Canadian rapper and former K-pop star Kris Wu is arrested by Beijing police for the alleged rape of a minor, Chinese police said in a recent announcement.
"We have arrested Wu **fan (male, age 30, Canadian national) on suspicion of rape after seen online reports that he repeatedly tricked young females into having sex, and other related situations," the Chaoyang district branch of the Beijing police department said in a July 31 statement on its official Weibo account.
"The suspect is in detention, and further investigation is under way," it said.
The ruling Chinese Communist Party (CCP)'s official newspaper, the People's Daily, said foreign citizenship didn't confer immunity to prosecution.
"Whoever breaks the law will be punished by law," the paper said in a recent op-ed piece. "Remember: the greater the degree of celebrity, and more popular someone is, the more self-disciplined and law-abiding they need to be."
The Central Politics and Legal Affairs Committee responded on Weibo that Chinese laws must be abided by on Chinese land.
State-run media said the arrested man was Kris Wu, whose Chinese name is Wu Yifan.
Several brands have already pulled out of sponsorship deals with Wu, whose arrest came after several young women came forward to add their own allegations.
The sister of Wu's main accuser Du Meizhu retweeted the police announcement, adding the words: "Our efforts haven't been in vain ... all of the injustice we have suffered will be channeled into motivation."
'A victory for women's rights'
Chinese feminist Lü Pin said in a commentary on Medium.com that Wu's arrest was "a surprise and also a victory" for women's rights in China.
"Maybe he won't wind up getting convicted and sentenced, but it's clear to everyone that Wu won't be getting back on his pedestal," the group wrote.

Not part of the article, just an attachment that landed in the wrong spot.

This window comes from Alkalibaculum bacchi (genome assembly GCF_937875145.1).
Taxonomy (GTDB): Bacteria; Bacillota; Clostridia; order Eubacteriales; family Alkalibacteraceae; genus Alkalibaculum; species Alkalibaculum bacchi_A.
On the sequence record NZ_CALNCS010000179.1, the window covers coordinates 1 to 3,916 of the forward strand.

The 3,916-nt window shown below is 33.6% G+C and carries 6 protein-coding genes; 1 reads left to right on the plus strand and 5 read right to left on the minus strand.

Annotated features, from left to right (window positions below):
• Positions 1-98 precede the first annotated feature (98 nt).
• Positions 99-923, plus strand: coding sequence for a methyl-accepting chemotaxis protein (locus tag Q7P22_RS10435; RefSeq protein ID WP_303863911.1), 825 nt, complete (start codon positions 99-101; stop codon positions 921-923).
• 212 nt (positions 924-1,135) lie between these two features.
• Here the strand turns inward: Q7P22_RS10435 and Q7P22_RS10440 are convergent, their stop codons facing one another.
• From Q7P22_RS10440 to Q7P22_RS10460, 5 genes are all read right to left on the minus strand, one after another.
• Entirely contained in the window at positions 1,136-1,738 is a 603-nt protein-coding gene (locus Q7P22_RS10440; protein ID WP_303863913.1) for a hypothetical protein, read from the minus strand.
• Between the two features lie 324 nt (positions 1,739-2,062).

"Everyone is talking about it ... [meaning that] the impact of the Chinese #MeToo movement has reached unprecedented levels," the post said. "This is far more than just a victory for a few women or girls."
But it said the arrest was far from being a total victory.
"The response of the law to women's rights is still very limited and unpredictable," Lü wrote, adding that the greatest impact of the Chinese #MeToo movement had been on women and girls, who had educated themselves and connected with a wider community as a result.
"Celebrating this moment has nothing to do with anticipating a bright future," she said. "There is no certainty that the next case will be handled fairly. Many victims still have no voice, many social media accounts continue to disappear, and feminism is still seen as an oppositional force."
"There is less and less room for debate or action, and I have constantly been asking myself lately how the movement can even continue," Lü wrote. "The fall of Kris Wu doesn't bring any answer to this question."
The Global Times newspaper, which has close ties to the People's Daily, said Wu would serve a jail term of anywhere from 10 years to life, if convicted.
Li Xueqin, a well-known talk show star who claims that she is a fan of Wu, deleted all her posts related to the idol, the paper said, adding that social media platform Sina Weibo had deleted its topic page for the rapper.
"Chinese media outlets including People's Daily, China Women's News, the Committee of Political and Legal Affairs of the CPC Central Committee's official news website, Legal Daily, China anti-drug network have all released posts commenting on the severity of the Wu scandal and noting that it will be handled in accordance to the law," the paper said.
Translated and edited by Luisetta Mudie.
This content originally appeared on Radio Free Asia and was authored by By Kay Lee and An Ke.